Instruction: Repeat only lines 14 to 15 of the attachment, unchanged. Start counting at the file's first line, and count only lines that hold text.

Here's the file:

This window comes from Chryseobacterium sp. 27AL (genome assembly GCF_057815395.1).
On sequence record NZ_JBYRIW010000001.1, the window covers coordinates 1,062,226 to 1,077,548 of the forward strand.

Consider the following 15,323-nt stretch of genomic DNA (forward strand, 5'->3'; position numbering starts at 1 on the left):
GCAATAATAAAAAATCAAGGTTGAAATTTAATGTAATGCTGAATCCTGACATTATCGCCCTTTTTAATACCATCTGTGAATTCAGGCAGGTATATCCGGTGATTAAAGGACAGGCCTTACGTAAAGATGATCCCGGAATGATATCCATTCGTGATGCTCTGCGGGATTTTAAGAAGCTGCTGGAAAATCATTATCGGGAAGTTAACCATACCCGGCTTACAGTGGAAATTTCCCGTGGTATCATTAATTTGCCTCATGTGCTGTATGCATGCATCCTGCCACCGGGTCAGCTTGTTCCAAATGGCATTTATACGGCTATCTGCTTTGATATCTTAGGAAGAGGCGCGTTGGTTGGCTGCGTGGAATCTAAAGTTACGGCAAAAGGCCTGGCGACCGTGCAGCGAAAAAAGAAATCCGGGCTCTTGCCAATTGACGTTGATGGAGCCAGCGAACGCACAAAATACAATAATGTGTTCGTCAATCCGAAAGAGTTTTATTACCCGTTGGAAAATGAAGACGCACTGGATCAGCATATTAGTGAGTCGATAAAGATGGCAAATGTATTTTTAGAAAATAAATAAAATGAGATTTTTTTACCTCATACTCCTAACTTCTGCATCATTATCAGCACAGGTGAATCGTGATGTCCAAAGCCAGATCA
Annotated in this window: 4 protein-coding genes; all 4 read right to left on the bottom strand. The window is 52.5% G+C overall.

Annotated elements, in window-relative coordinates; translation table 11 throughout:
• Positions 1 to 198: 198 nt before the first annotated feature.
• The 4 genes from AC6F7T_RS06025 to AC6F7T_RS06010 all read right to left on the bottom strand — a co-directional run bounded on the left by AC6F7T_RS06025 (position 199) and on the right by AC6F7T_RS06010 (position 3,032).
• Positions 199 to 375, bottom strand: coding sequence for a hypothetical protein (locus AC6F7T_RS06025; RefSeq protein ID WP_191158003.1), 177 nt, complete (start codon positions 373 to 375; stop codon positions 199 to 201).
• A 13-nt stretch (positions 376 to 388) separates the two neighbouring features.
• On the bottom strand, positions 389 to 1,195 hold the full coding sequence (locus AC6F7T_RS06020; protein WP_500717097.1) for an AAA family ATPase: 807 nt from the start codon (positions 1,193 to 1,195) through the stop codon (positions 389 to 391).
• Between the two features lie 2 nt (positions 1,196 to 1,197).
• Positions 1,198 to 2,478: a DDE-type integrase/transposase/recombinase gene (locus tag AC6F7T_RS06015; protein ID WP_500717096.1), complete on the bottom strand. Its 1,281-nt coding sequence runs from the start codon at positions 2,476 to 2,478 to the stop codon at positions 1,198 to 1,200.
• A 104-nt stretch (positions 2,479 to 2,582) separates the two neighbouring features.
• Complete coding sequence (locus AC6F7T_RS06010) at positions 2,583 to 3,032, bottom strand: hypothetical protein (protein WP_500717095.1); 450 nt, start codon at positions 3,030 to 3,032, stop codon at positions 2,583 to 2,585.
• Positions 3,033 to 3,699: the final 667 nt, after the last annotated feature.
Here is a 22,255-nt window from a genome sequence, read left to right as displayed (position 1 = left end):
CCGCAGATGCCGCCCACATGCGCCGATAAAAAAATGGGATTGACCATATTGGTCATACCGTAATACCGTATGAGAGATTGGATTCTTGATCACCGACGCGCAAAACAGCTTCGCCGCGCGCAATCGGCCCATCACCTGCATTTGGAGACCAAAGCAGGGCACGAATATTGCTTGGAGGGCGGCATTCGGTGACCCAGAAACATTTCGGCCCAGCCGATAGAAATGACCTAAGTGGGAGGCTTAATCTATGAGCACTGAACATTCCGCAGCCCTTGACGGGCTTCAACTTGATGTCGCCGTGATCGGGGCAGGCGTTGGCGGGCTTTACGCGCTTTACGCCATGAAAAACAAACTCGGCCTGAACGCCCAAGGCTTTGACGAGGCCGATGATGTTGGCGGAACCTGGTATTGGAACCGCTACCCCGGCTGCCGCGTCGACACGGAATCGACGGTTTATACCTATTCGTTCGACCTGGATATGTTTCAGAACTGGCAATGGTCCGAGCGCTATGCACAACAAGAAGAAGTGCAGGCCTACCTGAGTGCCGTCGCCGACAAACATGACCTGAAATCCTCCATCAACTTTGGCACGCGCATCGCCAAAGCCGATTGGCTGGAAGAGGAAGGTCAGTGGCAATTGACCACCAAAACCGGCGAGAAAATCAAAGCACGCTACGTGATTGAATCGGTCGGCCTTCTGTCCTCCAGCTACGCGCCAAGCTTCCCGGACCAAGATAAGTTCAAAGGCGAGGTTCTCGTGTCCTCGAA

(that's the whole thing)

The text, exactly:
• A 104-nt stretch (positions 2,479 to 2,582) separates the two neighbouring features.
• Complete coding sequence (locus AC6F7T_RS06010) at positions 2,583 to 3,032, bottom strand: hypothetical protein (protein WP_500717095.1); 450 nt, start codon at positions 3,030 to 3,032, stop codon at positions 2,583 to 2,585.